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Cameron Baptist Church

PO Box 155                               www.CameronBaptistChurch.com                  593 Carthage Street

Cameron, NC 28326              ‘the commission’                        910-245-7222

Volume 14, Edition 10           CBCHURCH@EMBARQMAIL.COM                   November 1, 2017

Dear Church Family,


What does Catholicism, medieval Europe, and an angry German monk rebelling against the Pope all have in common? Correct, the Protestant Reformation!  


2017 marks the 500th year anniversary of the Protestant Reformation, and we’re going strong. Unfortunately, many protestants do not know their great heritage. Let’s take a look back at the history that made us who we are today.


In October 31, 1517, a German Catholic Monk named Martin Luther (not Martin Luther King, Jr.) nailed his “95 Theses” to the Wittenberg Castle front door objecting to the beliefs and practices of the Roman Catholic Church and thus lighting the fire that would later become known as the Reformation.

Why was he so upset? What was so wrong with Catholicism?


First, the selling of indulgences. Indulgences are the remission of sins through the Pope or bishops after a service has been rendered or price has been paid. Johann Tetzel was the most famous seller of indulgences. His infamous slogan for selling indulgences was “As soon as the gold in the casket rings, the rescued soul to heaven springs.” In short, the selling of indulgences was the belief someone could buy their way out of Hell and it preyed on the poor and grieving.


The selling of indulgences inspired the rally cry “Sola Fide” which means “Faith alone.” Luther and other reformers began to teach that salvation comes not through works or indulgences but by the free gift of God. Today, Catholics do not sell indulgences, but the belief in “Faith alone” is non-existent. For Catholics, salvation must be earned through baptism, confession, confirmation, the eucharist, last rites and other rituals.


Second, the neglect of scripture. Within the Catholic Church, tradition was given equal authority as Scripture. Works justification, penance, purgatory, Mary veneration, and the Pope all stemmed from hundreds of years of tradition. And even if the people wanted read the Bible for themselves, they could not because all authorized Bibles were written in Latin, a dead language.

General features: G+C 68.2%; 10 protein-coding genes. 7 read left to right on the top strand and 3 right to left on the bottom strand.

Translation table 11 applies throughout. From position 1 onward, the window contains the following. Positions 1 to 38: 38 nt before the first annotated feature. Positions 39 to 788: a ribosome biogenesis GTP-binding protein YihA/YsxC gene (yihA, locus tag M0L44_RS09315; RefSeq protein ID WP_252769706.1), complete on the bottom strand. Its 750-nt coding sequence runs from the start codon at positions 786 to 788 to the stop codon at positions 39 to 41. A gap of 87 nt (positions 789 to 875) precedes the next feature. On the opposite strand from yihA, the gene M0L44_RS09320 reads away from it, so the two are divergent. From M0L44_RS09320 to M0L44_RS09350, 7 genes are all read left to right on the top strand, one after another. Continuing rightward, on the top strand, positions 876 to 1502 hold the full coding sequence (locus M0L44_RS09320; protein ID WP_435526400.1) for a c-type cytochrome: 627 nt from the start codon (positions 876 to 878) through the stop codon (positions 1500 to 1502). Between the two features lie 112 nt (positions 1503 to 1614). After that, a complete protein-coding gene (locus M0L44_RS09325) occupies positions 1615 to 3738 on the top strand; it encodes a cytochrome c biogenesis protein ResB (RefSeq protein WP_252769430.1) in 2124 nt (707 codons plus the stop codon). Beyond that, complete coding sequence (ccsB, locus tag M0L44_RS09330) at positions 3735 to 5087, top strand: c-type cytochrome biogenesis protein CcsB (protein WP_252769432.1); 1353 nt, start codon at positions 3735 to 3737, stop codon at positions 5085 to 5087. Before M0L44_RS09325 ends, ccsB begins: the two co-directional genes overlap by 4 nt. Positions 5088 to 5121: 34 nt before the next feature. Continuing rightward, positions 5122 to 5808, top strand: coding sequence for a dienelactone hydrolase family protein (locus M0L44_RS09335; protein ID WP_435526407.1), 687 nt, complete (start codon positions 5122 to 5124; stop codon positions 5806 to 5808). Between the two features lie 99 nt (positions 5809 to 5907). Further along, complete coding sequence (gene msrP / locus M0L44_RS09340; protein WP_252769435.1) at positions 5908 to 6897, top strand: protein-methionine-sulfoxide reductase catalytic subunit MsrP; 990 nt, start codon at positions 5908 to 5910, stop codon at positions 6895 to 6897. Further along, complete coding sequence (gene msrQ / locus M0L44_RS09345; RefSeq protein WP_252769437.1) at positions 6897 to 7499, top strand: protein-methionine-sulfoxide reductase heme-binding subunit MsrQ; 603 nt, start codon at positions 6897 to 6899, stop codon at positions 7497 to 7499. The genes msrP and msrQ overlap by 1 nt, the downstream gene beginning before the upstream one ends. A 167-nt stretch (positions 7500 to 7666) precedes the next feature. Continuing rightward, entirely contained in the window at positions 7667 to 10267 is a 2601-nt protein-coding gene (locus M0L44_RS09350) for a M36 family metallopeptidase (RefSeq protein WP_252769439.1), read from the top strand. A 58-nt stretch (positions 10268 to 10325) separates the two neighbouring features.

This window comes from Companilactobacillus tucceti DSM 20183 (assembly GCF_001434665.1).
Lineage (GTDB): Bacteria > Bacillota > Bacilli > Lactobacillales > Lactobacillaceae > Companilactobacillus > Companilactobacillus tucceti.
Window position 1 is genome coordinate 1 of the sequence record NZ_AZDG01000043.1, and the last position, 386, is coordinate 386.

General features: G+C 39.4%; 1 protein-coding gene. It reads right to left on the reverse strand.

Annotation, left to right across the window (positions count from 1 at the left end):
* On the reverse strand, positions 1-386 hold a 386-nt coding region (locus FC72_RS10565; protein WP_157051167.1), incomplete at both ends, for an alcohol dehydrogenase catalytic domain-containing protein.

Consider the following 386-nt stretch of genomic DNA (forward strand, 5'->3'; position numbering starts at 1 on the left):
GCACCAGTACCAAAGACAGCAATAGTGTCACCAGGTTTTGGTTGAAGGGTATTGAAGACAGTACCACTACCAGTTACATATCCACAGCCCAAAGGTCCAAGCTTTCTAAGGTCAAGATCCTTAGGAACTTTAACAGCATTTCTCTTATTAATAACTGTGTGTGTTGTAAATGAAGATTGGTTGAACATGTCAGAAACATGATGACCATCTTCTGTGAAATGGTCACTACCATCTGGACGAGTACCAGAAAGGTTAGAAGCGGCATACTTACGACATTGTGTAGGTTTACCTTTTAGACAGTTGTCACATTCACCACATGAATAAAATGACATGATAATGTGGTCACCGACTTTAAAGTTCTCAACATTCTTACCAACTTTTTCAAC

Did the apostles or Jesus believed these doctrines? Of course not.  So why should Christians now believe in them?


Luther was not trying to start something new, but was trying to go back to original church. Back to Scripture. This inspired his second rallying cry “Sola Scriptura” which means “Scripture alone.”

Sola Fide and Sola Scriptura stand as the mottos for the reformation and evangelicalism in general. Without these great truths we fall into works based religion and tradition.


Unfortunately, many Protestants today do not adhere to these mottos. According to Pew Research, 54% of claimed Protestants do not believe that faith alone is needed to get into heaven (Sola Fide). 54% do not believe that the Bible provides all religious guidance that Christians need (Sola Scriptura). 36% of Protestants reject both of these essential Protestant doctrines.


As we reflect on our protestant heritage this fall, be thankful men like Martin Luther were willing to face the power and condemnation of the Catholic Church that we might know the truth.


Grace to all,


Pastor Jared McNeill



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